While all serve to aid students in paying off their college expenses, some key differences (and similarities) exist between scholarships, grants, and student loans. These key differences lie in three main categories: repayment, eligibility criteria, and the application process.
Repayment refers to whether students will be required to pay back the money they’ve been given (or loaned).
Scholarships are pretty simple in this realm – they are considered “gift aid” and should never need to be repaid as long as you continue to fulfill the obligations that come along with your scholarship. Grants are similar and should not require repayment as long as the student continues to fulfill their grant’s requirements (not withdraw from their program, not change their enrollment status, etc.).
Student loans – unlike scholarships and grants – are not considered “gifts” or “awards” and need to be fully repaid.
Related: Do I have to pay back FAFSA money?
Eligibility criteria for scholarships vary greatly, with each scholarship requiring different things for applicants. Most are based on a combination of factors, which typically include financial need, academic achievement, extracurricular achievement, background, location, and academic interests such as major.
Grants also have specific eligibility criteria for those who apply, but these are most often based on financial need rather than talent or merit.
- Student loans work a little differently. All citizens and eligible noncitizens are eligible for federal loans, though the type of loans they qualify for depend entirely on financial need as determined by the FAFSA. Academic achievement does not factor into these loans at all. Federal loans do not investigate the applicant’s credit history. Private loans, on the other hand, do not take financial need into consideration, but they do require information on the borrower’s credit history. Those with a strong co-signer or a good credit history will be able to take out more money at lower interest rates.
The application processes for scholarships, grants, and student loans are all quite different – let’s get into it!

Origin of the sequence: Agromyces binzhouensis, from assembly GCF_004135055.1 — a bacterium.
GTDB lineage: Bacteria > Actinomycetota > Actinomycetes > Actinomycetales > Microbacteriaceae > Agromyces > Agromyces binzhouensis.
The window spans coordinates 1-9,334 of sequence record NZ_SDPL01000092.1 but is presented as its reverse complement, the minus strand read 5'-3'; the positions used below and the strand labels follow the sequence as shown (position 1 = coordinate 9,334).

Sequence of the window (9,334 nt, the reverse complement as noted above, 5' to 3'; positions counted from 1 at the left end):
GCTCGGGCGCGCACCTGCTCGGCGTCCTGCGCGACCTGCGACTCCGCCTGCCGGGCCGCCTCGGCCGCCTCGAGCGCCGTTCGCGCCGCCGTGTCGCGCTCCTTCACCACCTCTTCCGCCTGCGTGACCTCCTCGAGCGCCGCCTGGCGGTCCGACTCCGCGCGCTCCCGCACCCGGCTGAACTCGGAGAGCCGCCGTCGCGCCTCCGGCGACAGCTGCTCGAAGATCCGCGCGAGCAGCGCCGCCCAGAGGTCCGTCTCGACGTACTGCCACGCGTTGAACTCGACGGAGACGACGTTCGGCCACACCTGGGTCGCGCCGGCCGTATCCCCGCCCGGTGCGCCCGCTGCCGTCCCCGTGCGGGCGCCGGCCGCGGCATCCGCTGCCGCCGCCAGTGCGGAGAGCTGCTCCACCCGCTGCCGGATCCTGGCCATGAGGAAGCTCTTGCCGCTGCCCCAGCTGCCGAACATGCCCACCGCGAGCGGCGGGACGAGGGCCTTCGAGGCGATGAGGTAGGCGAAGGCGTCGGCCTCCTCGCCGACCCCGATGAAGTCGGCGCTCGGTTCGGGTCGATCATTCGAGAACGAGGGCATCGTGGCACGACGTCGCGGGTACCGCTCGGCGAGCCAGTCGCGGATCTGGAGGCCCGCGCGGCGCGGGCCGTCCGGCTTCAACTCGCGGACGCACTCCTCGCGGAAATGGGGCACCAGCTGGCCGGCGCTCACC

Applying for scholarships
Scholarship applications can vary widely based on the selection criteria of the organization. You may have to submit essays, academic records, proof of financial need, letters of recommendation, and sometimes even projects or video essays. Typically, the highest-value scholarships require the most materials, whereas the ones with low award amounts typically ask for less of the student.
Many of these applications will take a long time to get together; the earlier you start, the better. You can try out our scholarship search tool to receive custom-matched scholarships, updated daily, in order to remain proactive in your applications.
Applying for grants
When it comes to educational funding, grants usually refer to funding that either comes from the state, the federal government, or from your individual institution. These grants are typically based purely on financial need, and oftentimes, this need is calculated using your FAFSA.
Federal and state grants
Oftentimes, your school will automatically consider you for any federal or state grants at the time of your application. This includes the Pell Grant and many state grants; you may not have to take any steps further than submitting all the necessary application materials. However, make sure to educate yourself on any grants you may qualify for that require an additional application. Also, remember that grants have a reputation to fund on a first-come, first-served basis, so you’ll want to submit your materials as soon as possible.